How do you eat an elephant? One bite at a time.A third graderLast week I had a conversation with a tech executive about the digital transformation of a large business. We talked about the elements of digital transformation and the methods that could be used to move the ball forward. Given the size of some organizations, figuring out how to get started can be one of the biggest obstacles. So how do you make the entire enterprise “digital”? The answer is: “In small bites”.
Eating the Digital Transformation Elephant
You can’t, you shouldn’t eat the elephant at once. It’s a routine mistake of strategy. Trying to do something big exposes you to several risks:
- You’re going to make mistakes. You don’t want to learn when the cost of risk is high. You want to start small, go fast, learn quickly and iterate. Once you have resolved issues, you can scale when risk is lower.
- Big projects awaken the corporate immune system. You don’t want to attract attention before you’re able to demonstrate value. Avoid the bureaucracy and the devil’s advocates for as long as possible.
- Big projects take too long to deliver value. Get some early results to demonstrate the work is worth doing.
- If your scope is “everything we do” you may end up spending time on businesses that have a lower value than your growth businesses. Limit the scope to offerings and products that drive future value.
You have to lay out a strategy that defines a modest scope. You want to define the smallest “elephant” you can.
- Which customers or stakeholders are most important to growth?
- What products/offerings are most important to growth?
- Where is there a business model and/or IT platform that can be isolated to simplify implementation?
- Who are your friends — where is there both personal and organizational interest and momentum that you can build on?
- Which senior executive(s) will protect you?
Then you get started.
Start by getting started
That sounds trite but all endeavors start with a first step. If you’ve done a good job at defining the scope, you can put together a small, cross-functional team (or set of teams) to get the ball rolling. This will require brutal prioritization, you’ll have to shift resources off of lower priority work, but I bet you already have the resources you need. The key to progress is to take some lessons from agile development.
Successful digital transformation and agile practices go hand in hand. You’re starting small with an imperfect idea of the end state. You’ll write a few user stories about what that future looks like — the actions that users need to take and the benefits that will be derived. You’ll prioritize those and then get your team building on a two-week tempo. Why so short a time horizon? Because you’ll be learning and you want to do lots of learning.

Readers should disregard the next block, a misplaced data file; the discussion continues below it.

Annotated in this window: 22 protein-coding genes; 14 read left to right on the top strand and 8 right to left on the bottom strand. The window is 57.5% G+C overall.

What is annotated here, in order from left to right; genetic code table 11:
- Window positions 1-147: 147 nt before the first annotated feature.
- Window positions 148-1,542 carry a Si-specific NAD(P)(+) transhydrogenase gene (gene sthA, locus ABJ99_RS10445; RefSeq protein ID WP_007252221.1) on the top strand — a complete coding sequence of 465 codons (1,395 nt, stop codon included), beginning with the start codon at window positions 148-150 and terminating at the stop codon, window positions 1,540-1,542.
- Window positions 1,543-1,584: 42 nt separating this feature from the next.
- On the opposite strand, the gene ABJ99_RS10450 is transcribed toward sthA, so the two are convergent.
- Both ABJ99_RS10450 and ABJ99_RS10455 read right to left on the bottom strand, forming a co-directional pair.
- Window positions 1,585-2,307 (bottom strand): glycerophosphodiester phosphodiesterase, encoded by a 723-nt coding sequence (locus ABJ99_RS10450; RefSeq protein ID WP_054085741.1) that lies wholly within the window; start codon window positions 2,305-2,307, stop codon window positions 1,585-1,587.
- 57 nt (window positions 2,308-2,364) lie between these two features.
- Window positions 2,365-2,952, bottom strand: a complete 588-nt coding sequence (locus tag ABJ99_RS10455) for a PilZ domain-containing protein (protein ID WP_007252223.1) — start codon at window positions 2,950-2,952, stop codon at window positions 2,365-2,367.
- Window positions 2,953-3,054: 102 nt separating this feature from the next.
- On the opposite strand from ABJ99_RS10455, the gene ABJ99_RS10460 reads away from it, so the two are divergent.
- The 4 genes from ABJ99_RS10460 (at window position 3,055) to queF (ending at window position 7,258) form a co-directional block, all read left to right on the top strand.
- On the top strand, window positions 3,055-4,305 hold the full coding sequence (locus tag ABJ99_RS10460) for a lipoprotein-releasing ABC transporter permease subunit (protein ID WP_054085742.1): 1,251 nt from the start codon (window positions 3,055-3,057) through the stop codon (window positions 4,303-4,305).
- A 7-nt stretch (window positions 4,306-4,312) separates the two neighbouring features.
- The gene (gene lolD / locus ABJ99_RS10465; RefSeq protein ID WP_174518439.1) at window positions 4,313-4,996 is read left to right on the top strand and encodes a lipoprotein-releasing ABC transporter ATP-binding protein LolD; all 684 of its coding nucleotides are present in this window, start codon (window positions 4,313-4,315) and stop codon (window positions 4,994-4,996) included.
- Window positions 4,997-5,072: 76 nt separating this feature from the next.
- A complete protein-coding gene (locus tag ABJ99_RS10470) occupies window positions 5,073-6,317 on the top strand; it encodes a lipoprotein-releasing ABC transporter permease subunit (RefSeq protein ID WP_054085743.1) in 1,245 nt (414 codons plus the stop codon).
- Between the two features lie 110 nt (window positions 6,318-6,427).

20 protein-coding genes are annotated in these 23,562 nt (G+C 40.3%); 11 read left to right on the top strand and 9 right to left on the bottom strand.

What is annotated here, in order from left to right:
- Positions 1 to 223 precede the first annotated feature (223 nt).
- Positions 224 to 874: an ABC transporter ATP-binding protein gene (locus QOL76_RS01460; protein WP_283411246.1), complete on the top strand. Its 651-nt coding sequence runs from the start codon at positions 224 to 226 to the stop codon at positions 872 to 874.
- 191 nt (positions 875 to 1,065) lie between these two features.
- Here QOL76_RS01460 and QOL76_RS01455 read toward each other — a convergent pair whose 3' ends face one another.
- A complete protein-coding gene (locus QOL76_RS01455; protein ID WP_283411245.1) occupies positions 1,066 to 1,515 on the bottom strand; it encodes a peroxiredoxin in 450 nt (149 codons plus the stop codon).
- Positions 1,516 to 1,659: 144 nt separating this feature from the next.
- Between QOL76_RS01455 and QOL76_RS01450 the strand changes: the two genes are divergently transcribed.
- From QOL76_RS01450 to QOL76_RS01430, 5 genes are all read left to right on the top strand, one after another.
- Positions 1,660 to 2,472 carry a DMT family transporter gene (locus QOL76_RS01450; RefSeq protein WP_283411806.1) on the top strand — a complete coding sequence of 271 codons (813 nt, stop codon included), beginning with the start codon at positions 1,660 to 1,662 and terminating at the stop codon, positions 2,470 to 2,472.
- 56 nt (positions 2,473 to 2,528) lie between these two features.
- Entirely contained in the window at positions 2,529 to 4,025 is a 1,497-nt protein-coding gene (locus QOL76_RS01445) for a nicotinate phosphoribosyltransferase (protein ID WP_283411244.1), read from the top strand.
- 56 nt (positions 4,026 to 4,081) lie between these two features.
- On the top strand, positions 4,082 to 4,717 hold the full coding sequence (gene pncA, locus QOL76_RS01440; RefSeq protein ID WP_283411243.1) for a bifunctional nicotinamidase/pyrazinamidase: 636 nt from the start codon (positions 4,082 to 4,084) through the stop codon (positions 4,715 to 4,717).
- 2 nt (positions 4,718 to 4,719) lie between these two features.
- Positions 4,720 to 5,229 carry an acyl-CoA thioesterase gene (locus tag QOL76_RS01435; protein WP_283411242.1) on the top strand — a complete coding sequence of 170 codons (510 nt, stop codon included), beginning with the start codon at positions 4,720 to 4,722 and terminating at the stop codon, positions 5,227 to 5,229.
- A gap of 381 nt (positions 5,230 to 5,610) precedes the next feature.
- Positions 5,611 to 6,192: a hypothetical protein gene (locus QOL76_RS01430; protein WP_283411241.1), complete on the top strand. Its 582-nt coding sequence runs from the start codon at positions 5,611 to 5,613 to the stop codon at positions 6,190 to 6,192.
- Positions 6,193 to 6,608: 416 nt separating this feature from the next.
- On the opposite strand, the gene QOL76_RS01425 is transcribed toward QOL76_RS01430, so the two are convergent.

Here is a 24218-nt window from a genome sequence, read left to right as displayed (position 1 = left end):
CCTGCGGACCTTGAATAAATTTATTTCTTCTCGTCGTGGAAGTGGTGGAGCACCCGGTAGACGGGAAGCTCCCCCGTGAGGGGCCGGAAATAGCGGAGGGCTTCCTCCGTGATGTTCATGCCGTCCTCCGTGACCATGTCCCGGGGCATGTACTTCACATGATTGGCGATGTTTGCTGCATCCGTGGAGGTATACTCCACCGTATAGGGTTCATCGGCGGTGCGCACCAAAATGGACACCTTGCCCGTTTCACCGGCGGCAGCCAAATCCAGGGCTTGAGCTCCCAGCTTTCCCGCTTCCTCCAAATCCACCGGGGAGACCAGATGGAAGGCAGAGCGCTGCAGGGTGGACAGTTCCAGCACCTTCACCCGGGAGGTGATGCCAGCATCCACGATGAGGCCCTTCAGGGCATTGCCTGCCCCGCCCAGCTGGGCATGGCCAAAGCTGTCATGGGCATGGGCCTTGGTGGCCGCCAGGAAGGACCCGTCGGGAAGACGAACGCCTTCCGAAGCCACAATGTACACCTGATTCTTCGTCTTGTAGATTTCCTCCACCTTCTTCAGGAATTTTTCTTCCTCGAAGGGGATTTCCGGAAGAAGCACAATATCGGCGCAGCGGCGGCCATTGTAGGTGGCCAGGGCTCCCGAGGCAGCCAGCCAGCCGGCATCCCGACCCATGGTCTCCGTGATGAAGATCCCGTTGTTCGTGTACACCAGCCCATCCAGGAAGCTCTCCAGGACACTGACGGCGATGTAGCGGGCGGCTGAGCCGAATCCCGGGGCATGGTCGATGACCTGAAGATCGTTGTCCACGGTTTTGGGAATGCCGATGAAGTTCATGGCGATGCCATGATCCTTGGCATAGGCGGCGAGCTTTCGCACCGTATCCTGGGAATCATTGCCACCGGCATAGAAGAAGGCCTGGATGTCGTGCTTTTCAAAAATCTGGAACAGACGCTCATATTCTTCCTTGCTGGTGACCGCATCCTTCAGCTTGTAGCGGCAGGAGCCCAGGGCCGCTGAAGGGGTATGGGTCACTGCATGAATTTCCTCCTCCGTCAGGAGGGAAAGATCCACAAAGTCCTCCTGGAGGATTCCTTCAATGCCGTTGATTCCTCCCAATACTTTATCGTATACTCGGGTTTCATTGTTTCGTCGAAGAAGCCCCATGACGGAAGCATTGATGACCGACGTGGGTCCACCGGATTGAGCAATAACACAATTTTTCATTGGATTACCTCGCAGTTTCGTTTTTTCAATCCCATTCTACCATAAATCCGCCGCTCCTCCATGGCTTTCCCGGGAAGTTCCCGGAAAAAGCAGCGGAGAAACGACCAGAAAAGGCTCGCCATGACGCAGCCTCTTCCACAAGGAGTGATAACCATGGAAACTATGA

The build concept is critical to learning. If you don’t build, you’re not learning. Learning is how you keep risk low. Also, build something that can run in production. It doesn’t mean you have to put it into production, but you could. This will give you credibility and confidence further down the road.
Small Bites to Big Bites
Failure will not be your biggest challenge. Success will be your biggest challenge. Success will bring a desire for you to scale quickly. You’ll be asked to include adjacent offerings and then adjacent businesses. Not only will demand outstrip the ability of the teams to deliver new user stories but you risk having your infrastructure challenged by business volumes.
You need to make the right architectural decisions early in the project that will give you flexibility later. Building the components as microservices and connectivity via APIs will make it easier to scale the delivery teams and interconnect new components later. Building on a scalable web hosting platform (e.g. AWS, Azure or Softlayer) will provide flexibility as workloads increase.
Fair warning: You’ll still need to look at businesses through the lens of value. If you have a legacy business that’s in a slow decline, it may make no sense to transform it. Make sure the in-scope businesses have real value to the future of the company. Don’t be bullied into transforming the has-beens.
Resist the resistance
Starting small goes contrary to the business direction given to many CIOs. The past has been all about standardization and consolidation. We’ve been wired to launch large initiatives to consolidate on single platforms. While the economics of such a strategy are compelling many organizations have found themselves frozen in place by lengthy upgrade cycles and limited digital capabilities.
CIOs must demonstrate leadership by rapidly exploring and adopting digital capabilities. That’s going to require investment. Don’t get lured into some big strategic effort that’s going to require dozens of senior people to agree on the least common capabilities. That’s weak tea. Find a friend. Start small. Go fast. Learn and course correct.